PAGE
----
“Brooklyn is become more and more diverse,” he tells a gathering of press from around the world, attending the Next@Acer media event. “It’s an area that is up and coming. It represents new lifestyles. And our theme today is turning a new chapter for creativity.”

Every year, Next@Acer is a parade of the cutting edge in gaming and educational laptops and computers. New devices from sub-brands like Predator, Helios and Nitro have gamers salivating. This year is no different, but there is a surprise in store, hinted in Chen’s introduction.

As a grand finale, he calls on stage Angelica Davila, whose day job is senior marketing manager for Acer Latin America. But she also happens to have a Masters degree in computer and electric engineering. A stint at Intel, where she joined a sales and marketing programme for engineers, set her on a new path.

Angelica Davila, marketing manager for Acer Latin America

For the last few months, she has been helping write Acer’s next chapter. She has shepherded into being nothing less than a new brand: ConceptD.

Click here to read more about ConceptD.

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Which voice assistant wins battle of translators?

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Take the most famous phrase from the Godfather – “I’m going to make him an offer he can’t refuse” – or “The only thing we have to fear is fear itself” from the inaugural address of US President Franklin Delano Roosevelt and see just how the virtual assistants do in translating them using their newly introduced Neural Machine Translation (NMT) capabilities. One Hour Translation (OHT), the world’s largest online translation service, conducted a study to find out just how accurate these new services are.

OHT used 60 sentences from movies and famous people ranging from the Godfather and Wizard of Oz to Neil Armstrong, the first man to set foot on the moon, US presidents Franklin Delano Roosevelt and John Fitzgerald Kennedy and historical figures like Leonardo da Vinci and Aesop. The sentences were translated by Google Assistant, Amazon’s Alexa and Apple’s Siri from English to French, Spanish, Chinese and German and then given to five professional translators for their assessment on a scale of 1-6.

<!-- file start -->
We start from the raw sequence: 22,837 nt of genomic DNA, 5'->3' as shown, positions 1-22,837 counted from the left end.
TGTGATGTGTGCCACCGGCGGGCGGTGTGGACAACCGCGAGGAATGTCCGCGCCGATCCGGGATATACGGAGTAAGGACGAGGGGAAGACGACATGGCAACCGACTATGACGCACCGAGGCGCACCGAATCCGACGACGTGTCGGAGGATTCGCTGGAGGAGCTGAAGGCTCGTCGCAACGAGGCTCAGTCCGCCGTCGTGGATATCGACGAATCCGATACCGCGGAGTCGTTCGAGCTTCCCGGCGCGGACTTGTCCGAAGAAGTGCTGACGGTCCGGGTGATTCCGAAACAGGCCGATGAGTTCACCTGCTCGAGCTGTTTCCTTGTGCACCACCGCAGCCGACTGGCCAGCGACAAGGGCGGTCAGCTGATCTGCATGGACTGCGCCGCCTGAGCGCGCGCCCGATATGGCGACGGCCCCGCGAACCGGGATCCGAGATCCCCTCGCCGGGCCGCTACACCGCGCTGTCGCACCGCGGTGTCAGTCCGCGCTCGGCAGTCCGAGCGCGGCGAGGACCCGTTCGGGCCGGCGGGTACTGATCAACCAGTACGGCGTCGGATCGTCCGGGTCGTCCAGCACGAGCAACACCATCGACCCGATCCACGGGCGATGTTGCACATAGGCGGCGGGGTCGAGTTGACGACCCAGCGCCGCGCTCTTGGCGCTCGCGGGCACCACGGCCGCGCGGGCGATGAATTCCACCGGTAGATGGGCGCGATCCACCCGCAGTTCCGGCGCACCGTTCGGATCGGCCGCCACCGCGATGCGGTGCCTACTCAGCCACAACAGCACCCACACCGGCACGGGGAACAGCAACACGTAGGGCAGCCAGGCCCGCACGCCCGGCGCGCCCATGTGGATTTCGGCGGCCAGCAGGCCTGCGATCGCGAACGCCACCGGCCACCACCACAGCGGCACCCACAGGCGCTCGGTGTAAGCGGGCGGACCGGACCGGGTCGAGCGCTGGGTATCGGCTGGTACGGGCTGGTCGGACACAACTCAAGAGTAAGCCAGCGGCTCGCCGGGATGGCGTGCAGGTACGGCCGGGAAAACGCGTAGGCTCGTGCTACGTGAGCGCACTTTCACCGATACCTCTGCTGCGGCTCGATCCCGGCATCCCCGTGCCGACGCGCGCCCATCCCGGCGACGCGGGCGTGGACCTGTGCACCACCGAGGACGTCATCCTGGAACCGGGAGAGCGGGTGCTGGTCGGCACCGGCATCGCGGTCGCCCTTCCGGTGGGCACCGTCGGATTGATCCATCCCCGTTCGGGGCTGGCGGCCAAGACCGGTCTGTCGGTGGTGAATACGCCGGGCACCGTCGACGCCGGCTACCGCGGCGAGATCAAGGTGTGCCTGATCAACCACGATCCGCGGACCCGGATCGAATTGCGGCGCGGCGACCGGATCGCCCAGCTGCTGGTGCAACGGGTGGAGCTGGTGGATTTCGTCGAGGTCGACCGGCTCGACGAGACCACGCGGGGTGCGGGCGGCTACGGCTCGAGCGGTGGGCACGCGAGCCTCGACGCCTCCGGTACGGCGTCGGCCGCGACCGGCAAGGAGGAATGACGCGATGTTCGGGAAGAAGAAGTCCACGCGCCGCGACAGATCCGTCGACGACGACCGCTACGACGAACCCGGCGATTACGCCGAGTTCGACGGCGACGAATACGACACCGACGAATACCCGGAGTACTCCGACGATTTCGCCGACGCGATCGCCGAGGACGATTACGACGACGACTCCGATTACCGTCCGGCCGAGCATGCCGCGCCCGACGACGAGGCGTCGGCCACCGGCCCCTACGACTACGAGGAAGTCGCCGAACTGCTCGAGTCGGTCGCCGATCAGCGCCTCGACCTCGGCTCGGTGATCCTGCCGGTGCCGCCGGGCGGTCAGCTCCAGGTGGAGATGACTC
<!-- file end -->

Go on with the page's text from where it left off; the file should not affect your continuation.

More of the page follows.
Google Assistant scored highest in three of the four languages surveyed – English to French, English to German and English to Spanish and second in English to Chinese.  Amazon’s Alexa, whose translation engine is powered by Microsoft Translator, was tops in the English to Chinese category. Apple’s Siri was second place in English to French and English to Spanish and third place in English to German and English to Chinese.  (See chart). All three virtual assistants are compatible with mobile phones.

“The automated assistants’ translation quality was relatively high, which means that assistants are useful for handling simple translations automatically,” says Yaron Kaufman, chief marketing officer and co-founder of OHT. He predicts that “there is no doubt that the use of assistants is growing rapidly, is becoming a part of our lives and will make a huge contribution to the business world.” 

A lot will depend on further improvements in NMT technology, which has revolutionized the field of translation over the past two years.  All the companies active in the field are investing large sums as part of this effort. “OHT is working with several of the leading NMT providers to improve their engines through the use of its hybrid online translation service that combines NMT and human post-editing,” notes Kaufman. He adds that this will no doubt have a huge impact on the use of assistants for translation purposes.

OHT has made a name for itself in assessing the level of translations by NMT engines.  Its ONEs Evaluation Score is a unique human-based assessment of the leading NMT engines conducted on a quarterly basis and used as an industry standard.